Above Covid clouds, Alfred Msadala’s sun shines 4 times

forthcoming in his

When Malawi recorded its first case of coronavirus on April 2 2020, imposing travel restrictions shortly after, author Alfred Msadala escaped into the creative chambers of his mind.

However, he could not hide the fruits of staying in the hideout called the mind because, before long, tangible things came out, namely four books. As they say, every cloud, even a dark one, has a silver lining.

The books are Two Poems, which Msadala co-authored with Cecilia Hasha Dube; Second Chance, Malangano and Someone is Coming, all of which being the product of his single mind.


Two Poems is just about that; a couple of poems, one titled ‘We Lost Track of Ausi’ and the other titled ‘We Did Not Lose Track of Ausi’.

Not that the second is a continuation of the first; far from it. That is why they have a tinge of randomness, evidenced by differences in setting.

In the case of Second Chance, it basically focuses on fruits of chance encounters, mainly between Sandikonda and Honourable Mpweya, who, like a film crew, do not do everything alone but are exposed to the shenanigans of cop Marie and prison warder Margaret. In going about his everyday activities, Sandikonda discovers that life is throwing some spanners in his way. He has to find a way out because some of the challenges are new.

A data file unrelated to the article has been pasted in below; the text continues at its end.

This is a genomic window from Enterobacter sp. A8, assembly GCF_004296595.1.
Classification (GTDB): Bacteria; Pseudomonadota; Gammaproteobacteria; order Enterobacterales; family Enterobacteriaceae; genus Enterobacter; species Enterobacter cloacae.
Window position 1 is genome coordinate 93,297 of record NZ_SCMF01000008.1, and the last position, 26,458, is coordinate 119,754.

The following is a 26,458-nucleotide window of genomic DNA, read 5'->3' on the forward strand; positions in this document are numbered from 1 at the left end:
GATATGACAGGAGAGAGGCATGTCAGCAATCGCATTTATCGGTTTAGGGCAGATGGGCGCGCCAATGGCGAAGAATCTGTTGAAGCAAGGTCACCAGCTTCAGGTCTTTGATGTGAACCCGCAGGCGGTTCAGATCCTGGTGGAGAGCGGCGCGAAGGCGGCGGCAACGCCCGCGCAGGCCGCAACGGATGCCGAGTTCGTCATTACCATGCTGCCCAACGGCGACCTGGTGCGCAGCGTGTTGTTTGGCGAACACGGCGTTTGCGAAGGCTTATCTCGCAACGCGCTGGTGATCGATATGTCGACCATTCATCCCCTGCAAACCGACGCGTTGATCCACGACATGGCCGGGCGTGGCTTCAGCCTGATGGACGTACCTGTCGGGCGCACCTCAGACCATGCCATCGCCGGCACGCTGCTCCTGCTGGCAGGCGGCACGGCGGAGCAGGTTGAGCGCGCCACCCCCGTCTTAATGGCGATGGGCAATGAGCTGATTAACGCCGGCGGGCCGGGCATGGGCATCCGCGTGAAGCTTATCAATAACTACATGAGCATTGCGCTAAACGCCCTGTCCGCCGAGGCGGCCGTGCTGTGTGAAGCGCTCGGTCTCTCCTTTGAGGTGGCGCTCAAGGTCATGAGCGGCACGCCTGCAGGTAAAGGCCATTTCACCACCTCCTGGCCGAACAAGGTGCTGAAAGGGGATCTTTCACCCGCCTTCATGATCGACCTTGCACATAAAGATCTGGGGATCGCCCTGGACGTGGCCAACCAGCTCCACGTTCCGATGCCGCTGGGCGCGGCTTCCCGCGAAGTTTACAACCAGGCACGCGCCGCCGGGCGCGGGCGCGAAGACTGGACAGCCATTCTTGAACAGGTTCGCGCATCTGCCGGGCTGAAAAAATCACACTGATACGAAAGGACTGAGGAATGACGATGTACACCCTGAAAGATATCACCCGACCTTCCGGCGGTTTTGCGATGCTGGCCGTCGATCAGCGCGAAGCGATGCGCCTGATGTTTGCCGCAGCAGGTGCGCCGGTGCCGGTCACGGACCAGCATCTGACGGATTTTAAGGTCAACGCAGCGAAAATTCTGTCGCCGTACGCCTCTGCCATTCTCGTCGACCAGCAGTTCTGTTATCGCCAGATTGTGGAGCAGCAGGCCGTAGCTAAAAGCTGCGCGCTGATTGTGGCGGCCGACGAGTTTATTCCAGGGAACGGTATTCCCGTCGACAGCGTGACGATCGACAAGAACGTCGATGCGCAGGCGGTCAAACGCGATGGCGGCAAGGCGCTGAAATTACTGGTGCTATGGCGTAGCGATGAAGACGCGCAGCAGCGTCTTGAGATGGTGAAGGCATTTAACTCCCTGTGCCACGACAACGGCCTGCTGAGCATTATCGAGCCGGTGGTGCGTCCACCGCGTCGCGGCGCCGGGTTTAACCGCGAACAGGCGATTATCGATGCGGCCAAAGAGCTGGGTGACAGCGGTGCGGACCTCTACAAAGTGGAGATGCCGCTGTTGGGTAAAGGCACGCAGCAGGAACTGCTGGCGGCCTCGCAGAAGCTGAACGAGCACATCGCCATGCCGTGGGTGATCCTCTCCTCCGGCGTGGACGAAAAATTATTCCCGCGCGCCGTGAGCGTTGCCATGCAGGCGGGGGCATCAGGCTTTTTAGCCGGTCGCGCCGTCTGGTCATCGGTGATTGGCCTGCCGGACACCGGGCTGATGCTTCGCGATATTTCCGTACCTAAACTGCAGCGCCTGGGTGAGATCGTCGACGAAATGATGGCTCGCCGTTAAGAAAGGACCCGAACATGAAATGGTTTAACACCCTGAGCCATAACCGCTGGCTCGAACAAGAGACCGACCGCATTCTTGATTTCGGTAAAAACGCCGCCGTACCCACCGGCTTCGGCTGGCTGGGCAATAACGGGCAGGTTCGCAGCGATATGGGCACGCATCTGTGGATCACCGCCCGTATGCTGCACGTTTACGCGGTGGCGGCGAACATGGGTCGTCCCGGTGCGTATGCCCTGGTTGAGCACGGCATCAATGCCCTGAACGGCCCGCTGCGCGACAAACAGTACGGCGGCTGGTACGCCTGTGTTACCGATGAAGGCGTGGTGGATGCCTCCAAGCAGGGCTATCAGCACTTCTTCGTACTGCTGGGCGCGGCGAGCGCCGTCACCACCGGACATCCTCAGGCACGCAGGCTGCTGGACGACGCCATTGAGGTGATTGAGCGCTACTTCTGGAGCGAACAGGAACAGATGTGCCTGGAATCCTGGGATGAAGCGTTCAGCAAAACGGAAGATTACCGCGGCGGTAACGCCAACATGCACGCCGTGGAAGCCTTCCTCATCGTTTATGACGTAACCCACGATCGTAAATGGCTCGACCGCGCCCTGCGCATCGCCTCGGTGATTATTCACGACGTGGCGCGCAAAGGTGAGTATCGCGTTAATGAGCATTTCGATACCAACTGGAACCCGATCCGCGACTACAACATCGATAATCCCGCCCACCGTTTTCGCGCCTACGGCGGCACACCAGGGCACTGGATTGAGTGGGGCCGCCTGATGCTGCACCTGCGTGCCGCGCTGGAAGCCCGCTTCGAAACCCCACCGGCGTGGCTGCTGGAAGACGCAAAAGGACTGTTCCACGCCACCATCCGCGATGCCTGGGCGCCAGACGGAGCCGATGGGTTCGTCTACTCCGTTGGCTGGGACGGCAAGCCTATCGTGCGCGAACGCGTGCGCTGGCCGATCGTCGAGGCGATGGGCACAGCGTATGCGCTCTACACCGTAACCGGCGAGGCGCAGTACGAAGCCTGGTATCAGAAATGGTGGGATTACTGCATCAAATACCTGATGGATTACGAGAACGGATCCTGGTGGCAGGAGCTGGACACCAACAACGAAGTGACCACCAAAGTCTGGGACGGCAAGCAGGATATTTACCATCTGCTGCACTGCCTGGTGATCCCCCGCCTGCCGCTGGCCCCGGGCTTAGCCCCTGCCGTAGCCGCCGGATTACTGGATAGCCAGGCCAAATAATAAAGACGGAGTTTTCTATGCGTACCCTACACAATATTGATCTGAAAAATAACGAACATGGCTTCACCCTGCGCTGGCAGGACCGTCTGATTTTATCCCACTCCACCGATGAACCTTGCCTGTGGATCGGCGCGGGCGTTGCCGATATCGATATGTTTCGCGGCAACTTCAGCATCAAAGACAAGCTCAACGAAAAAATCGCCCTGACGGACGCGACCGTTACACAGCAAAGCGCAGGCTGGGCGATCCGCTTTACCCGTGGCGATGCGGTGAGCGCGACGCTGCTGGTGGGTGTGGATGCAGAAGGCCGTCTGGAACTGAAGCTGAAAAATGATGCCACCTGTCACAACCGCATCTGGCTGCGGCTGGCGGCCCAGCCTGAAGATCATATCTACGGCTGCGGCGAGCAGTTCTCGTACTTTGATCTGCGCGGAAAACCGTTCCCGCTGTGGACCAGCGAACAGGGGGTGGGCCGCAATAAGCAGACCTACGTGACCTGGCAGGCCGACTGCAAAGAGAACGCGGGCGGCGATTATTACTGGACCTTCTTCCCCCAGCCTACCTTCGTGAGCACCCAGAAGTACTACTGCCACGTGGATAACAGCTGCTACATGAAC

Malangano is premised on the name of the main character, one born out of wedlock. His father is someone with mental challenges while the mother has all mental faculties intact.

Just like Two Poems, Someone is Coming delves into poetry. It is a collection of poems.

To celebrate that not even the Covid pandemic could lock Msadala’s mind, Friends of Alfred Msadala sought to celebrate his feat— publication of four books— at Mount Soche Hotel in Blantyre on Friday.

Held under the theme ‘Commemorating Titles Issued During the Constricted Space’, representative of the friends, legendary poet Dr Benedicto Okomaatani Malunga, corporate world representative James Chimwaza, family representative Dr Vincent Msadala and authors’ representative Associate Professor Winfred Mkochi referred to events that made them connect with Msadala.

Malunga— a Zomba Catholic Secondary School former teacher and ex-University of Malawi registrar who has now made Dzungu Zizira his Southern Region retirement home— described Msadala as a man “who makes friends through his ideas”.

The ‘Ndidzakutengera ku Nyanja Ligineti’ poem creator even had time to remember an adage, ostensibly his mother’s favourite, to the effect that ‘Nyama yotchuka sidzadza dengu’. Whatever that means but, in Malunga’s context, he meant to say people and things other people think highly of are often ordinary.

More so because, in Malunga’s words, the mother used to say so whenever he visited her because, although Malunga had won national acclaim through his well concocted poems, he was just mother’s son back home.

On his part, Chimwaza implored Malawians to value the arts, indicating that among the three things that made the British Empire famous were Shakespeare’s writings [literature]. The other two are the English Book of Prayer and the Holy Bible, especially the King James Version.